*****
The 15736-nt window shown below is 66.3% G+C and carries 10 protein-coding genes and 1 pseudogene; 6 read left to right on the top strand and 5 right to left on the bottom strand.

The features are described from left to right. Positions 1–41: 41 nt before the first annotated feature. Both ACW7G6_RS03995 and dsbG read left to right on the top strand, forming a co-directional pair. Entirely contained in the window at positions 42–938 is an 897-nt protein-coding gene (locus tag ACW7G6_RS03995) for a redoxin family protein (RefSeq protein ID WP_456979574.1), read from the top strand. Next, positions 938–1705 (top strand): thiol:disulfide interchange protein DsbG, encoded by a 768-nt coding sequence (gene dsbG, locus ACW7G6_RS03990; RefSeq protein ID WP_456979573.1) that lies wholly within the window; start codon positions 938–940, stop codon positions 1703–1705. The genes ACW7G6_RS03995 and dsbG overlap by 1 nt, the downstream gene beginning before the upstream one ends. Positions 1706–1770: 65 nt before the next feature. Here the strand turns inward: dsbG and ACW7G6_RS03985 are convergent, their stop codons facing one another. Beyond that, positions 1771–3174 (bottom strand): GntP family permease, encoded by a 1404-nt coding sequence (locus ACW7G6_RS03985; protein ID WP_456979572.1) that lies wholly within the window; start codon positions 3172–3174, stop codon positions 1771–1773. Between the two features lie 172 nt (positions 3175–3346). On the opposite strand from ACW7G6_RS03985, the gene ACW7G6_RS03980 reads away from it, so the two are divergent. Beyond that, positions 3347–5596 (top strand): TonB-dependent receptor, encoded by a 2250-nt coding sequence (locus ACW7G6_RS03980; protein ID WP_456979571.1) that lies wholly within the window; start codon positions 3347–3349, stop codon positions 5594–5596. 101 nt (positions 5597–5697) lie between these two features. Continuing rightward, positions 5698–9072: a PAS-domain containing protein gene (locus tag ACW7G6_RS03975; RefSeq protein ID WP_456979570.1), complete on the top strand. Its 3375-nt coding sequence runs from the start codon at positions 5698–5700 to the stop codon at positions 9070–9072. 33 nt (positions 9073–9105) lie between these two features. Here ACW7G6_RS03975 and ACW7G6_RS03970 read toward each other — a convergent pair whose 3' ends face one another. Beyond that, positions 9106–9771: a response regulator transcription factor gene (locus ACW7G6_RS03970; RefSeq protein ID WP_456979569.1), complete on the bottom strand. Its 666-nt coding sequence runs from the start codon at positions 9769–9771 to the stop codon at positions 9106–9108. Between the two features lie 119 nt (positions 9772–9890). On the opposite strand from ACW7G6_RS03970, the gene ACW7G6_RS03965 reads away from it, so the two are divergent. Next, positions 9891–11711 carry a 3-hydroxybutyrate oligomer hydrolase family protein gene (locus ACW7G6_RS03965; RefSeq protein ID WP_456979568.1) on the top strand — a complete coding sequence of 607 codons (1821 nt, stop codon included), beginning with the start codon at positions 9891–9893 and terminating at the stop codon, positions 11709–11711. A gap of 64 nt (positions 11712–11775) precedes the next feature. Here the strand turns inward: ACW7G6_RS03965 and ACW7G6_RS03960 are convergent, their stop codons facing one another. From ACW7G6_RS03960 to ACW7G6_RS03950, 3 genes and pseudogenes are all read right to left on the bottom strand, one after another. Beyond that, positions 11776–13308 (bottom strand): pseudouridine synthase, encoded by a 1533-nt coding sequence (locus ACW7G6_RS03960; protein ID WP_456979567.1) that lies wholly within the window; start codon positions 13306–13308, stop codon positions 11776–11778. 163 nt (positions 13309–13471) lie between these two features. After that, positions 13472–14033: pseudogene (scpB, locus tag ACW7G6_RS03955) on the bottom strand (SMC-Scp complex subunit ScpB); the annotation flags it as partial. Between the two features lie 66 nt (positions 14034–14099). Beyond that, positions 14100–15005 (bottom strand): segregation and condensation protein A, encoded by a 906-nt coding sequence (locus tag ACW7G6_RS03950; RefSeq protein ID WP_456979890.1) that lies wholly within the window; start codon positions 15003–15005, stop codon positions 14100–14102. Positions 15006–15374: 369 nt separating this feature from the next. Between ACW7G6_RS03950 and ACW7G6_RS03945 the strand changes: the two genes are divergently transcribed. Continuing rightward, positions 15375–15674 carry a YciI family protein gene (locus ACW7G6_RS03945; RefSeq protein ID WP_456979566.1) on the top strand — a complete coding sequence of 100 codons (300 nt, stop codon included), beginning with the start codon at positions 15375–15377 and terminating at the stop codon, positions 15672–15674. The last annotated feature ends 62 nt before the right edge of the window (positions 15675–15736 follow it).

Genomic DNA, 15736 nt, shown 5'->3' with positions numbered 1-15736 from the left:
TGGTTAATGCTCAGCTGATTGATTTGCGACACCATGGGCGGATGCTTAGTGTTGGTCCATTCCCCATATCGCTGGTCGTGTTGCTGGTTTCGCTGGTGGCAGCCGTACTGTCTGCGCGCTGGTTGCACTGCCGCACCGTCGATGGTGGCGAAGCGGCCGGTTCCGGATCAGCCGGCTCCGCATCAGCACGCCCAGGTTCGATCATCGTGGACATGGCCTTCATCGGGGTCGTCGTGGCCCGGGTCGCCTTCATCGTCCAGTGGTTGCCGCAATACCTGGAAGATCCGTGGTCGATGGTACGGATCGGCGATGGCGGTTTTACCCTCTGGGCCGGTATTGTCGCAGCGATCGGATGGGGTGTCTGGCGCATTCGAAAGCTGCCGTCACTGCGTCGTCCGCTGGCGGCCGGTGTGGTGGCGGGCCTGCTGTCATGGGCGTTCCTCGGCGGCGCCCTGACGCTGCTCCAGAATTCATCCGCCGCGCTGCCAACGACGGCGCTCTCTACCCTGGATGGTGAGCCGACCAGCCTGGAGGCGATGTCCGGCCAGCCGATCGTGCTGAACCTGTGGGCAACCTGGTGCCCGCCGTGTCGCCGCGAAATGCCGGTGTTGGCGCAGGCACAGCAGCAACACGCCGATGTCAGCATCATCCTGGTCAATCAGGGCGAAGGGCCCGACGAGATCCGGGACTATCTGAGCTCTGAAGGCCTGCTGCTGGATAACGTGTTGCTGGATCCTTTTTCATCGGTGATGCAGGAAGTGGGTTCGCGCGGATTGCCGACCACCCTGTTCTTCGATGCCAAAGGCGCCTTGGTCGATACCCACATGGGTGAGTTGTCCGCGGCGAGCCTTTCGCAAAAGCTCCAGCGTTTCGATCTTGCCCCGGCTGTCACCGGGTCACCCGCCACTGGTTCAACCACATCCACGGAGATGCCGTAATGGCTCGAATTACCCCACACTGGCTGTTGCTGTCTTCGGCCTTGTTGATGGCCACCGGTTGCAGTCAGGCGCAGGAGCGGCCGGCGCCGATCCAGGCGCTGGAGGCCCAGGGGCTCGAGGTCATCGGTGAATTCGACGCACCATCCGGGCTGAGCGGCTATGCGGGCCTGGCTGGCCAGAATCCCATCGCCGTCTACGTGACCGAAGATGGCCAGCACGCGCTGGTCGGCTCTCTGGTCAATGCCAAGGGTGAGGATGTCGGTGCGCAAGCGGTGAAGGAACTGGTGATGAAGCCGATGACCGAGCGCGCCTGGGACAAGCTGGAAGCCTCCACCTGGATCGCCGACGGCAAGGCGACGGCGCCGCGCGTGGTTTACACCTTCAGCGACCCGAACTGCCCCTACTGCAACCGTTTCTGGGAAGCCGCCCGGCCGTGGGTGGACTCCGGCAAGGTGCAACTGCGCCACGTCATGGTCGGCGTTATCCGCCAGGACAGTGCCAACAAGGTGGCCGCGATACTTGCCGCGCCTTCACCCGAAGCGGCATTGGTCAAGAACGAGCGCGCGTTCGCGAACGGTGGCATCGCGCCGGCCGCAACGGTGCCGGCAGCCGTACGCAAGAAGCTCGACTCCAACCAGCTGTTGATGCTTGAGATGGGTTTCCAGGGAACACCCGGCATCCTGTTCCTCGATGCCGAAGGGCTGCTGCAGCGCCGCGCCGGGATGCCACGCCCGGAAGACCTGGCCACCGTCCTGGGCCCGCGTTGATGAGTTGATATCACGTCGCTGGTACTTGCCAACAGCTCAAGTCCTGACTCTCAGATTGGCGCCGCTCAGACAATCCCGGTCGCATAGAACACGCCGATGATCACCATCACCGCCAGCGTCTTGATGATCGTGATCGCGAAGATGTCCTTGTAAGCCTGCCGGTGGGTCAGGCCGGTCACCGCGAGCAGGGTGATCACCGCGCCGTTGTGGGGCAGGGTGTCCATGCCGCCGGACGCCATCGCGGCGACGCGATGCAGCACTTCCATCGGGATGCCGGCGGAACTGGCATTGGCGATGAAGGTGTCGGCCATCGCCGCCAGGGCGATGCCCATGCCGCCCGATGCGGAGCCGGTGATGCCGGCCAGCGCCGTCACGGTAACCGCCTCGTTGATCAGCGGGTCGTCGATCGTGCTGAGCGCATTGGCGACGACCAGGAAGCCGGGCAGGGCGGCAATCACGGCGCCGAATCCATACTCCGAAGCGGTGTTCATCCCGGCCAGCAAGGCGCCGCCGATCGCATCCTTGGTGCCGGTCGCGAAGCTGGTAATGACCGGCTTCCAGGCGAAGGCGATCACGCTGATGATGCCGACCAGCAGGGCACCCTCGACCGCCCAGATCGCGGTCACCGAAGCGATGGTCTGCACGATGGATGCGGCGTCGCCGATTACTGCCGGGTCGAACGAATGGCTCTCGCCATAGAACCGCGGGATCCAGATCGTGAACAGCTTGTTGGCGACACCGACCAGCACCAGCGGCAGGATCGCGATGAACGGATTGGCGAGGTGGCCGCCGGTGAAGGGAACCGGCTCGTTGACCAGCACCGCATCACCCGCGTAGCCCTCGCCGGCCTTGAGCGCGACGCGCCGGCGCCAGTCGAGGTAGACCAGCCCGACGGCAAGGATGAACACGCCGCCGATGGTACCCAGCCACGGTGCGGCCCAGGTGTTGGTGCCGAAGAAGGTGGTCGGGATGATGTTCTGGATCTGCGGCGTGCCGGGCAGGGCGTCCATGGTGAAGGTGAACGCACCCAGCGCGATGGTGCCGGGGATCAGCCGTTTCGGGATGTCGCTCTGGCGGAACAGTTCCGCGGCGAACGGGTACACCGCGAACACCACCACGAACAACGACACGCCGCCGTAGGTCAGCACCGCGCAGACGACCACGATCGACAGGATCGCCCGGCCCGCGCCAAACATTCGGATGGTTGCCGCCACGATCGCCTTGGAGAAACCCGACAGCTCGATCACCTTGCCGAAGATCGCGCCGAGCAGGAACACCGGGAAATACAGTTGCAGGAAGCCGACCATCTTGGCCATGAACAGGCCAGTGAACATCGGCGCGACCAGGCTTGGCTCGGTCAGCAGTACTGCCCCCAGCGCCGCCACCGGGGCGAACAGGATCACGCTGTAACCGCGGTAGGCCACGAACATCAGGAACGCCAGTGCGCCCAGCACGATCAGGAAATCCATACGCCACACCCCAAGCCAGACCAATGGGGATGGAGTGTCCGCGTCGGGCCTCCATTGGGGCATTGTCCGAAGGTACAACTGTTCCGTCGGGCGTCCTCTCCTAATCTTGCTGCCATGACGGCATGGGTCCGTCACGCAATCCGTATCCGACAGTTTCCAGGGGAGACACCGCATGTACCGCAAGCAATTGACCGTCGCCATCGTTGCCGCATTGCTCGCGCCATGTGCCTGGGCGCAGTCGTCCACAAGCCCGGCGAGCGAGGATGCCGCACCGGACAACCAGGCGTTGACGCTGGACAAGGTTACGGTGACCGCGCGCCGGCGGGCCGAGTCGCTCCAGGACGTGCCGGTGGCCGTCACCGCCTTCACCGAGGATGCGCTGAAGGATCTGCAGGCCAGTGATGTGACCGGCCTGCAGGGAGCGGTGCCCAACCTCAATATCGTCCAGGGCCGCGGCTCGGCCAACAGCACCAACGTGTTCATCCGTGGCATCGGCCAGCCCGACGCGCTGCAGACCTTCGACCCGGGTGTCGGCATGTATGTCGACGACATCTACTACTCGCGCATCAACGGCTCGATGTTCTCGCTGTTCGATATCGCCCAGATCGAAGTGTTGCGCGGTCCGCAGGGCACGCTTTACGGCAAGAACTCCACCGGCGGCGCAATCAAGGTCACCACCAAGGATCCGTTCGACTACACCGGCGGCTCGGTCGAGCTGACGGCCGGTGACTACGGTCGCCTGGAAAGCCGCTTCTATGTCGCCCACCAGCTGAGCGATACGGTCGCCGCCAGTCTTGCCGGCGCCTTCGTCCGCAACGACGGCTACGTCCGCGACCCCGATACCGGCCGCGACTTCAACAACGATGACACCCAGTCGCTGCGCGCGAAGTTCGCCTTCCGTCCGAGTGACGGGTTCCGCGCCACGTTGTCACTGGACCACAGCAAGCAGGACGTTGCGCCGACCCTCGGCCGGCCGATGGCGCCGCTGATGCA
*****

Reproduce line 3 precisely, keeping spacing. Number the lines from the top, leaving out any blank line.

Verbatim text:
Genomic DNA, 15736 nt, shown 5'->3' with positions numbered 1-15736 from the left: